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Hochul cites rising crime, pushes plan to revise NY’s bail statutes

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  • Staff Report 

Governor Kathy Hochul has announced her plans to revise the state’s bail statutes amid rising crime rates. The bail statutes were overhauled four years ago, but have remained a topic of debate among many, including members of her own party. Hochul’s announcement came during a news conference held in the Red Room, where local mayors and law enforcement officials, including police chiefs and district attorneys, were in attendance.


The Governor presented crime statistics that she said were both promising but also cause for concern. She noted that the numbers of shootings and homicides have decreased, but the rate of index crimes, which measures a serious problem with not just shootings and murders but other serious crimes, has increased by 21 percent.

Hochul acknowledged that the intention of the retooled statute is important and must not be undone, but that removing the “least restrictive” standard that has caused confusion among many judges must be addressed in the interest of public safety. She wants to make it clear that judges have the authority and the accountability for these important decisions. However, many defense attorneys, progressive lawmakers and advocates who fought for years to overhaul the state’s bail system, have rejected the assertion that the increases in index crimes are a byproduct of the retooled statutes.


Hochul’s office has rejected the idea that judges need mandatory training on how to apply the bail laws. Her administration’s argument is focused on whether a judge can incarcerate someone accused of a violent crime or who is repeatedly arrested while awaiting trial for earlier offenses. Law enforcement officials said this is driving crime rates up. The nuance in the argument is often absent from public political debates on the state’s bail laws. Progressives say any alterations would undo the intent of the changes while their opponents contend there are adjustments that can be made to the statutory language that will protect the public without unduly incarcerating individuals.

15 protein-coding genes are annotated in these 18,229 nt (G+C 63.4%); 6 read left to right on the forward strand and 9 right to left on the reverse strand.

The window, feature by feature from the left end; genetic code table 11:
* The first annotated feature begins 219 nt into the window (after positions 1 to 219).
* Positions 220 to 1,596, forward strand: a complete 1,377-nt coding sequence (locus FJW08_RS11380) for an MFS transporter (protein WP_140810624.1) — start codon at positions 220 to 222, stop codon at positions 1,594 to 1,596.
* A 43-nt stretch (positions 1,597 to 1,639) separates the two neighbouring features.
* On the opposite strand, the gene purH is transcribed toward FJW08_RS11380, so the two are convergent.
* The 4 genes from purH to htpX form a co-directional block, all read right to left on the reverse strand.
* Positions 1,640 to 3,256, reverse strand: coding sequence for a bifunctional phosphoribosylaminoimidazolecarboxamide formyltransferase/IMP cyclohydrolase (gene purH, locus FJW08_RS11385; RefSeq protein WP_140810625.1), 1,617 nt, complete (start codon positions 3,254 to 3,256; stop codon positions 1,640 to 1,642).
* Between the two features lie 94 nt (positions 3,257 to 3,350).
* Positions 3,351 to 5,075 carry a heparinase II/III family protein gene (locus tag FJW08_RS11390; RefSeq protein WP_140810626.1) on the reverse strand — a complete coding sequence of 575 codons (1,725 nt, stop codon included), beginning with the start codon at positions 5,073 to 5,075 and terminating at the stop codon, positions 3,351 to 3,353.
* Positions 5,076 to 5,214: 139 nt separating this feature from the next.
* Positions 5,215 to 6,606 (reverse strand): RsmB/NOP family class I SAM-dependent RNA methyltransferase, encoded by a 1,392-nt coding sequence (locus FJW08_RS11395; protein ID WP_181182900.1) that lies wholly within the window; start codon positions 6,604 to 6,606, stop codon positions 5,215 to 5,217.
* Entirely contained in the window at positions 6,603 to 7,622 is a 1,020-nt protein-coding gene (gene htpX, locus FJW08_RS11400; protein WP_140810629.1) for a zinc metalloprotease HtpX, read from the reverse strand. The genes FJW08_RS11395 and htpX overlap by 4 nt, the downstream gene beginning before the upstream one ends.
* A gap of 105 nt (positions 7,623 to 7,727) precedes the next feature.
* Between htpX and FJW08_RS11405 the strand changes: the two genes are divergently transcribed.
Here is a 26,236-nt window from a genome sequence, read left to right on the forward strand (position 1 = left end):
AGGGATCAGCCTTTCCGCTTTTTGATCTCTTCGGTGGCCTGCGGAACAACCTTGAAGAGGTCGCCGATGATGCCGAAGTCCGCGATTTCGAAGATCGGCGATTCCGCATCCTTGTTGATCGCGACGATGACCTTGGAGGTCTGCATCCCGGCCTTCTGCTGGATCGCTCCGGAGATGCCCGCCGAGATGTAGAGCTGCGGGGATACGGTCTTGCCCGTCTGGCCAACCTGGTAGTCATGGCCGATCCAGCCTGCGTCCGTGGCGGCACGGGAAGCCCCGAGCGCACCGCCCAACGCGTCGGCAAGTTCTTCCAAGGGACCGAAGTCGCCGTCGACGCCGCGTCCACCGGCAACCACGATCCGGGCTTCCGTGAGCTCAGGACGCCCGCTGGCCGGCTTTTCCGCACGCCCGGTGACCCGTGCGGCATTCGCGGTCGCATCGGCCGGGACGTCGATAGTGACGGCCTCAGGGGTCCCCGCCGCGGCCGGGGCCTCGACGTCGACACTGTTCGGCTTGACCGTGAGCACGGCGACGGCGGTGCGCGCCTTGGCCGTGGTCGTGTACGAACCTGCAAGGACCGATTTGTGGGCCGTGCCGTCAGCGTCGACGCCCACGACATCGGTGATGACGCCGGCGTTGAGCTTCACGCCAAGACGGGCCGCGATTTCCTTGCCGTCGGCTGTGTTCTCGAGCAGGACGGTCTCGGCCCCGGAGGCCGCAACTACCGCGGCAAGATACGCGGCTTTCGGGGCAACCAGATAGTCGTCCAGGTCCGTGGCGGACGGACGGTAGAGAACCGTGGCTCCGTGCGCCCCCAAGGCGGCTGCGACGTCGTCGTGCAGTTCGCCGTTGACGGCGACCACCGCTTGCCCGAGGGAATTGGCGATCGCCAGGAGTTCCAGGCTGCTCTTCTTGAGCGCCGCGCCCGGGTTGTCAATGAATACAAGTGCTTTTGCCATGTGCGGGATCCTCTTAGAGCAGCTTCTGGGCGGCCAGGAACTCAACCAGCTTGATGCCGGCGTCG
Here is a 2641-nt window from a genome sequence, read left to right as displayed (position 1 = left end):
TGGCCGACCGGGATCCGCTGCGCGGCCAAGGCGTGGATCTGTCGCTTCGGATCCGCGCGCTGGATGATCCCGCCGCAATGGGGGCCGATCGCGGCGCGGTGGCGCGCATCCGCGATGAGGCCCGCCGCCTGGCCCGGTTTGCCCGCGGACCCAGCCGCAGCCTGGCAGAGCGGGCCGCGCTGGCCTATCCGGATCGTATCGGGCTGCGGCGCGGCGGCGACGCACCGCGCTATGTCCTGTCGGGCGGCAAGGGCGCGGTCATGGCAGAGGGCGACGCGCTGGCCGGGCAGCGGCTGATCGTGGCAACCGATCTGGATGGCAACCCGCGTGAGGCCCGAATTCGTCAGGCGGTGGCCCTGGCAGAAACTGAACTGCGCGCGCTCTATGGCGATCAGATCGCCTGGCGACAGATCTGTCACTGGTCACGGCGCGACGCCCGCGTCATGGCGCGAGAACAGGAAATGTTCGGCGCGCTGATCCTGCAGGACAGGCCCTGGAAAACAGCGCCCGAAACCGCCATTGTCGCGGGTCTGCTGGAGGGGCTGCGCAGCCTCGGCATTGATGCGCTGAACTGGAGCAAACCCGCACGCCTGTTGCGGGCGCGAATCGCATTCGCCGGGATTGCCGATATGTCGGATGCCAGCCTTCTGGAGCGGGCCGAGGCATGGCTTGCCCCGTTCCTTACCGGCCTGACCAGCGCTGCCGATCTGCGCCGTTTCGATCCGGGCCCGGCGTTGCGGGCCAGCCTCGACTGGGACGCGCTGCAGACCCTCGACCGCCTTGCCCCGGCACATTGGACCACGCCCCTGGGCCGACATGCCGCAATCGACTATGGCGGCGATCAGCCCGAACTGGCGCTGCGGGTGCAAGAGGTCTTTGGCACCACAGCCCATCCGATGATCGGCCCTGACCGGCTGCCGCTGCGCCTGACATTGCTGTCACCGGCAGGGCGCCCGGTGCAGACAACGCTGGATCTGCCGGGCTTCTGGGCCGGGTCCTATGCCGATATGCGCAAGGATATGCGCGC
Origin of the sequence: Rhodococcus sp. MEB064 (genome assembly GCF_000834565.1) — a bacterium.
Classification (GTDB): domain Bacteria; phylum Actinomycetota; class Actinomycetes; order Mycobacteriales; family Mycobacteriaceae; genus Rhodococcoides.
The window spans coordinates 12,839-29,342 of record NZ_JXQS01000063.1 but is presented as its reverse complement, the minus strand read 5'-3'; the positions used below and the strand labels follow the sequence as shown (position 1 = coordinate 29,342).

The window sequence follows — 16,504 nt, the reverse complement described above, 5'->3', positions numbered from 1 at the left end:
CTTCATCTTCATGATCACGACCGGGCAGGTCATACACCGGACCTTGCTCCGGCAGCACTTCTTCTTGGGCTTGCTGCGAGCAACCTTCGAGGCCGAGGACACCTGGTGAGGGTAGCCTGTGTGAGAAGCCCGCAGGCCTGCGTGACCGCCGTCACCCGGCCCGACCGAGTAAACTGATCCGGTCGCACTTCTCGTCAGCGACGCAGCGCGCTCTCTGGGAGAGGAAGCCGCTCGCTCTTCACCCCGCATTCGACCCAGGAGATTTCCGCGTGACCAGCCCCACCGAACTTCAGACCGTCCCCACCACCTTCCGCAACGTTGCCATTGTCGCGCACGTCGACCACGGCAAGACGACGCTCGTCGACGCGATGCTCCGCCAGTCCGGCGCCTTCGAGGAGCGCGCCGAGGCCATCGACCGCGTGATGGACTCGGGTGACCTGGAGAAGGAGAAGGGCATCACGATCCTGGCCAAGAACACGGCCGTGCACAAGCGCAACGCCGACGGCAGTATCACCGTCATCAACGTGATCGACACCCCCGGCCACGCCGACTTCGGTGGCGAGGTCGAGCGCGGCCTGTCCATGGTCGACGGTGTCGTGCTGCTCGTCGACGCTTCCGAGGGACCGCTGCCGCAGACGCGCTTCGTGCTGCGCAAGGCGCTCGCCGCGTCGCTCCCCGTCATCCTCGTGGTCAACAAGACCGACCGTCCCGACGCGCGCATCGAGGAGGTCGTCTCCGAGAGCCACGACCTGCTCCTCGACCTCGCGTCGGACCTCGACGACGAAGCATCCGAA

Hochul said she wants to send a clear signal to judges that anyone charged with a “qualifying offense” can be held in jail on bail while awaiting trial. However, public defenders have countered that bail is solely a tool to ensure a person’s return to court and not a factor in whether they pose a public safety danger to themselves or others.


The governor may face political roadblocks on her bail proposal, which could force her to trade on items she wants in the budget, including her statewide housing plan. She may also be working with limited support from Democratic state lawmakers, though. Hochul faced similar challenges in her fight over the nomination of Justice Hector D. LaSalle as chief judge to the Court of Appeals. She leaned on moderate state senators in the LaSalle fight, but was quickly outnumbered by progressives and staunch organized labor supporters.

Before her news conference, a group of state senators stood on a staircase one floor above the Red Room to rail against Hochul’s recent financial support from former New York City Mayor Michael R. Bloomberg. The billionaire is contributing $5 million to an advertising campaign to support the governor’s budget proposal, which does not include a tax hike on the state’s wealthiest residents.